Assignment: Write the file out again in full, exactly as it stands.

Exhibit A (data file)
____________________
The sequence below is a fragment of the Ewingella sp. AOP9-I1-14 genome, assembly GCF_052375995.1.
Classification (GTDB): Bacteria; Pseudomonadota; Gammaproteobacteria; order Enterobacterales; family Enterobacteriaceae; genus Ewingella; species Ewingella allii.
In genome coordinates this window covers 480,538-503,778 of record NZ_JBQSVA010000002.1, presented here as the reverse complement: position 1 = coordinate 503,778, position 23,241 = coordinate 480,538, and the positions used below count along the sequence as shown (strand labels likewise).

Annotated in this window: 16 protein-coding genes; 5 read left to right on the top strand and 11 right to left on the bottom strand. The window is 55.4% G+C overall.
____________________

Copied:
The sequence below is a fragment of the Ewingella sp. AOP9-I1-14 genome, assembly GCF_052375995.1.
Classification (GTDB): Bacteria; Pseudomonadota; Gammaproteobacteria; order Enterobacterales; family Enterobacteriaceae; genus Ewingella; species Ewingella allii.
In genome coordinates this window covers 480,538-503,778 of record NZ_JBQSVA010000002.1, presented here as the reverse complement: position 1 = coordinate 503,778, position 23,241 = coordinate 480,538, and the positions used below count along the sequence as shown (strand labels likewise).

Annotated in this window: 16 protein-coding genes; 5 read left to right on the top strand and 11 right to left on the bottom strand. The window is 55.4% G+C overall.